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This article is part of the supplement: Selected articles from the 4th International Conference on Computational Systems Biology (ISB 2010)

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An improved kinetic model for the acetone-butanol-ethanol pathway of Clostridium acetobutylicum and model-based perturbation analysis

Ru-Dong Li1, Yuan-Yuan Li12, Ling-Yi Lu1, Cong Ren3, Yi-Xue Li12 and Lei Liu12*

Author Affiliations

1 Key Laboratory of Systems Biology, Shanghai Institutes for Biological Sciences (SIBS), Chinese Academy of Sciences (CAS), Shanghai, China

2 Shanghai Center for Bioinformatics Technology (SCBIT), Shanghai, China

3 Institute of Plant Physiology and Ecology, Shanghai Institutes for Biological Sciences (SIBS), Chinese Academy of Sciences (CAS), Shanghai, China

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BMC Systems Biology 2011, 5(Suppl 1):S12  doi:10.1186/1752-0509-5-S1-S12

Published: 20 June 2011



Comprehensive kinetic models of microbial metabolism can enhance the understanding of system dynamics and regulatory mechanisms, which is helpful in optimizing microbial production of industrial chemicals. Clostridium acetobutylicum produces solvents (acetone-butanol–ethanol, ABE) through the ABE pathway. To systematically assess the potential of increased production of solvents, kinetic modeling has been applied to analyze the dynamics of this pathway and make predictive simulations. Up to date, only one kinetic model for C. acetobutylicum supported by experiment has been reported as far as we know. But this model did not integrate the metabolic regulatory effects of transcriptional control and other complex factors. It also left out the information of some key intermediates (e.g. butyryl-phosphate).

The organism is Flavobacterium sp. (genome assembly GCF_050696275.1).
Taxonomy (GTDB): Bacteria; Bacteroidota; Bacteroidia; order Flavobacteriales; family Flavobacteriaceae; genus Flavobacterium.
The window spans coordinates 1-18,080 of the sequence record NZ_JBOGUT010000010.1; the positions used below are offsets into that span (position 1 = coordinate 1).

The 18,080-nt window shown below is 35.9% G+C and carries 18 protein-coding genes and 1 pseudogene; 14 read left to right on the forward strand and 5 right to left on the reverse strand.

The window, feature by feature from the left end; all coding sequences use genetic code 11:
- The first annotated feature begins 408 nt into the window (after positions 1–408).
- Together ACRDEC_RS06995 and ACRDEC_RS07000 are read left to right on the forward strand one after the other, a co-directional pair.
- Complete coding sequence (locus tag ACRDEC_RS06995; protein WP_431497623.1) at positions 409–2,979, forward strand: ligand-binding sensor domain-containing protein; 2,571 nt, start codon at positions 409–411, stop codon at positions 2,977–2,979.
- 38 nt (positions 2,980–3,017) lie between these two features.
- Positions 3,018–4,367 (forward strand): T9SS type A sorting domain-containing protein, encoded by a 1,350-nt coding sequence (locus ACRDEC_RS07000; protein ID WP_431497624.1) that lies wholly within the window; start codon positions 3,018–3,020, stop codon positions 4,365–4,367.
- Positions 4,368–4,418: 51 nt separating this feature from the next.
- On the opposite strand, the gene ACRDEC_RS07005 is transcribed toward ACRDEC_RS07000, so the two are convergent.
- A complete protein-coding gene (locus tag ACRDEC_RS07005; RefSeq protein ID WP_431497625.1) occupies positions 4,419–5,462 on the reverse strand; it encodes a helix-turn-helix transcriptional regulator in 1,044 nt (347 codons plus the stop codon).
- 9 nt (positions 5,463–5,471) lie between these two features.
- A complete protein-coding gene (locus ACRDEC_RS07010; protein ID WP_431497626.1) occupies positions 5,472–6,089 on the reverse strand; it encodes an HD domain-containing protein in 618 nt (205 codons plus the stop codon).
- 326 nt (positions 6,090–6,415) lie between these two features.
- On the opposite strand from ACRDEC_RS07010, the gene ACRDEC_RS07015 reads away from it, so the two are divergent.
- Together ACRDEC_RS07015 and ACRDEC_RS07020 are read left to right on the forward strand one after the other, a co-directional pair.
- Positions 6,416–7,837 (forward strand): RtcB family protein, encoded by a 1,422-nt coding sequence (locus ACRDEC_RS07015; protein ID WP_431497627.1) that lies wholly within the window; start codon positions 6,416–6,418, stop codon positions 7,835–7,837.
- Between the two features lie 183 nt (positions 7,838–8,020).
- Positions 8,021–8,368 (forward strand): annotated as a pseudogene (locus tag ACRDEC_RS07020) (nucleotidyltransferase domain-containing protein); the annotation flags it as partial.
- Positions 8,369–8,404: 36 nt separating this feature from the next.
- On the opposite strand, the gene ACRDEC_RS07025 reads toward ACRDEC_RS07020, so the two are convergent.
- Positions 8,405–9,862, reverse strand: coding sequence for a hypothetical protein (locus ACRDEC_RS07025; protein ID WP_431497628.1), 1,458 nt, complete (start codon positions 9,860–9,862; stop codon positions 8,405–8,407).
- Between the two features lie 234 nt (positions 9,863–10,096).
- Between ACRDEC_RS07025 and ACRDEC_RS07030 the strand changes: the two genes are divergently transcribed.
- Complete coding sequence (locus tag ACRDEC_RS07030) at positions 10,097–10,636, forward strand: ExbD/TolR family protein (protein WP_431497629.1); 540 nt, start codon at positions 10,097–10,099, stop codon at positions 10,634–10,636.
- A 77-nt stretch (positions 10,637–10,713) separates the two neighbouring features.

We have developed an improved kinetic model featured with the incorporation of butyryl-phosphate, inclusion of net effects of complex metabolic regulations, and quantification of endogenous enzyme activity variations caused by these regulations. The simulation results of our model are more consistent with published experimental data than the previous model, especially in terms of reflecting the kinetics of butyryl-phosphate and butyrate. Through parameter perturbation analysis, it was found that butyrate kinase has large and positive influence on butanol production while CoA transferase has negative effect on butanol production, suggesting that butyrate kinase has more efficiency in converting butyrate to butanol than CoA transferase.


Our improved kinetic model of the ABE process has more capacity in approaching real circumstances, providing much more insight in the regulatory mechanisms and potential key points for optimization of solvent productions. Moreover, the modeling strategy can be extended to other biological processes.